Private garden, Corris

Private garden, Corris

A couple of months ago I was asked to tender for a job photographing views of and from the routes of a number of public footpaths in the Machynlleth area. As part of the Dyfi Biosphere project the paths are being cleared, waymarked, and promoted as circular routes  – with a series of leaflets being produced to assist walkers. The photographs are for the leaflets.

My first problem was that the client required “joint copyright” with me. I had an idea this was meaningless, and on investigation it turned out that joint copyright can only exist if there are joint creators. Both creators would be required to give permission for the use of an “artwork” outside any original agreement. So this was clearly not the case. After a series of phone calls and emails it became clear that the client required use of the images on a long-term basis within the organisation, and no more. So they didn’t need copyright at all! Just a licence to use the images as and when required.

Then pricing. I had a fairly good idea who the other photographers might be so I knew that I would have to price myself low to counter their bids. I imagined I could walk each path once and take photographs on the walk. Add on travel expenses, a nominal amount for subsistence and Bob’s your uncle!

I got the job.  I started work on the first day of the hot spell which lasted for three weeks in July. It immediately became apparent that  cloudless skies were quite unsuited to landscape photography, but I knew that anyway.  More to the point, there was no way that I could produce decent work on one walk around the route. The first visit would only serve as a recce for a later visit (or visits) once I knew where the views were and what time of day would give best results. It was a silly and foolish mistake to make, and I’m surely regretting it now. My best estimate is that the job will probably take twice as long as I had allowed for, and the travelling expenses will probably be double too.

Day rates had, I believed, plummeted in recent years along with all other sources of income for photographers. The price I quoted was less than that I charged about fifteen years ago when I did a lot of work for the Wales Tourist Board. It did not take into account the half a lifetime of experience I now have in landscape photography, and the quality of the images that I produce. But I believed that I would need to price myself low to get the work. The particularly frustrating thing is that no-one else had actually tendered. I was competing only against myself.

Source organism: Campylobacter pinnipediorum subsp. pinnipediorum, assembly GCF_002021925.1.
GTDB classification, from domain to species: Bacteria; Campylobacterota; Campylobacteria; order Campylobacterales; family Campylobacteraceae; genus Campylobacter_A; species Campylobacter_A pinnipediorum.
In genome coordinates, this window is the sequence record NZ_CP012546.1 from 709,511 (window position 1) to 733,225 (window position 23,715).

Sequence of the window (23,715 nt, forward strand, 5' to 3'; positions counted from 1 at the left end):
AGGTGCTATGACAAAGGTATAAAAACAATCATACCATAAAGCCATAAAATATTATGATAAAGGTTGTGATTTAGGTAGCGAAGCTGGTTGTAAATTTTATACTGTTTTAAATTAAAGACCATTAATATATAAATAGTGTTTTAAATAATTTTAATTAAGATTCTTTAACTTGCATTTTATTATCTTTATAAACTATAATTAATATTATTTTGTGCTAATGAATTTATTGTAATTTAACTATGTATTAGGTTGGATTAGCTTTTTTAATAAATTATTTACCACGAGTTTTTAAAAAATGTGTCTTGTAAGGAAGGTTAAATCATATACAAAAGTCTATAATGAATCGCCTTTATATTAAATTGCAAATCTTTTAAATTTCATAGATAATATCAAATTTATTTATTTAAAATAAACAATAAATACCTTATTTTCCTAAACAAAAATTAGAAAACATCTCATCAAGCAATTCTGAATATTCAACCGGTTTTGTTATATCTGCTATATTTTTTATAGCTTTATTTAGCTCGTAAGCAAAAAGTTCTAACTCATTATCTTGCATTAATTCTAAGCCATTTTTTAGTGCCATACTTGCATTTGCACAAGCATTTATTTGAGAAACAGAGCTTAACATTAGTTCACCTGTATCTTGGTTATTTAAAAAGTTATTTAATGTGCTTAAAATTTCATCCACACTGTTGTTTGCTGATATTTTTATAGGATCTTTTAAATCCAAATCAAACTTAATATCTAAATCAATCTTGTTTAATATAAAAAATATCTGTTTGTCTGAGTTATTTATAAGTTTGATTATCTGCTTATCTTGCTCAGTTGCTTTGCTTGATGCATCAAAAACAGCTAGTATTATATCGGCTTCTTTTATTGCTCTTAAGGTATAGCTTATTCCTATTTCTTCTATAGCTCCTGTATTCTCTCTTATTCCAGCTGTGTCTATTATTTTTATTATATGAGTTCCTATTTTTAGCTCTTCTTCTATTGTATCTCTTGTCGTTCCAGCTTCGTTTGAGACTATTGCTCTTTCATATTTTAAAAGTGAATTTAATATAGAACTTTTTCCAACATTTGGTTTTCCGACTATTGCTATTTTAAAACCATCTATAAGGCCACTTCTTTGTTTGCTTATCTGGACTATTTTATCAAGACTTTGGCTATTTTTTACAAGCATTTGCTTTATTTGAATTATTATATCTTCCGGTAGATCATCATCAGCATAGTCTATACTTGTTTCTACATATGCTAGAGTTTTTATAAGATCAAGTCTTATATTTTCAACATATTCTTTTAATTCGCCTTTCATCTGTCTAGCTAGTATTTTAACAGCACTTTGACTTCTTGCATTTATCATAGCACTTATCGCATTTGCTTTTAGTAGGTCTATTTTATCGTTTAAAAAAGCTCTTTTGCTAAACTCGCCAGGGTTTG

Well, such is life. There have been a few decent half-days since the end of July so I’m making some slow progress. Several of the routes are in the Corris area which, given its long history of slate mining, is a fascinating place to take photographs. Undoubtedly the most extraordinary place I have found is a private garden clinging to hillside which is crammed with scale models of Italian palaces, cathedrals and monuments. Not at all what one expects to find in a damp and claustrophobic Welsh mountain village!

 

 

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About Jeremy Moore

One of Wales' leading photographers; based near Aberystwyth, and specialising in Welsh landscape and wildlife. He has published the Wild Wales / Cymru Wyllt range of postcards since 1987. His most recent book was "Wales at Waters Edge" (with Jon Gower) published in May 2012. The National Library of Wales has a large number of his prints in its Collection. His exhibition "Bird/land" was shown at Aberystwyth Arts Centre from June until August 2016. It originally received support from the Arts Council of Wales. He is also working on a new book about Wales with the author Jon Gower, due for publication in spring 2018.
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